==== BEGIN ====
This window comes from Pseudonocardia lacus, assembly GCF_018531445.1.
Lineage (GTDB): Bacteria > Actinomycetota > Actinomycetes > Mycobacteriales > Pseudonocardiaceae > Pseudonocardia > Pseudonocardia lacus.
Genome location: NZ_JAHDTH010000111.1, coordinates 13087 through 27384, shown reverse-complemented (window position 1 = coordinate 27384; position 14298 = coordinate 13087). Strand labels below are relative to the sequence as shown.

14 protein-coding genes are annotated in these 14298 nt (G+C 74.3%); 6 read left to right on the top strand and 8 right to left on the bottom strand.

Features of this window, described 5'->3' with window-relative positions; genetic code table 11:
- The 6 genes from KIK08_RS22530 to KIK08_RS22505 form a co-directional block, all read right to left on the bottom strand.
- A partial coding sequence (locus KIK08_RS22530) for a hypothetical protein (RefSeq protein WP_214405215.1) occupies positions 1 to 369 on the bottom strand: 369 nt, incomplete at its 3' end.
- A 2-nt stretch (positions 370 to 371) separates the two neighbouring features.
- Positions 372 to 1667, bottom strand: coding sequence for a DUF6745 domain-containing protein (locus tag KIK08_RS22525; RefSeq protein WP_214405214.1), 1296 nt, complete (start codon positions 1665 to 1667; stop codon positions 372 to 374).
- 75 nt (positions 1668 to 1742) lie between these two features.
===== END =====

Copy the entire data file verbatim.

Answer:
This window comes from Pseudonocardia lacus, assembly GCF_018531445.1.
Lineage (GTDB): Bacteria > Actinomycetota > Actinomycetes > Mycobacteriales > Pseudonocardiaceae > Pseudonocardia > Pseudonocardia lacus.
Genome location: NZ_JAHDTH010000111.1, coordinates 13087 through 27384, shown reverse-complemented (window position 1 = coordinate 27384; position 14298 = coordinate 13087). Strand labels below are relative to the sequence as shown.

14 protein-coding genes are annotated in these 14298 nt (G+C 74.3%); 6 read left to right on the top strand and 8 right to left on the bottom strand.

Features of this window, described 5'->3' with window-relative positions; genetic code table 11:
- The 6 genes from KIK08_RS22530 to KIK08_RS22505 form a co-directional block, all read right to left on the bottom strand.
- A partial coding sequence (locus KIK08_RS22530) for a hypothetical protein (RefSeq protein WP_214405215.1) occupies positions 1 to 369 on the bottom strand: 369 nt, incomplete at its 3' end.
- A 2-nt stretch (positions 370 to 371) separates the two neighbouring features.
- Positions 372 to 1667, bottom strand: coding sequence for a DUF6745 domain-containing protein (locus tag KIK08_RS22525; RefSeq protein WP_214405214.1), 1296 nt, complete (start codon positions 1665 to 1667; stop codon positions 372 to 374).
- 75 nt (positions 1668 to 1742) lie between these two features.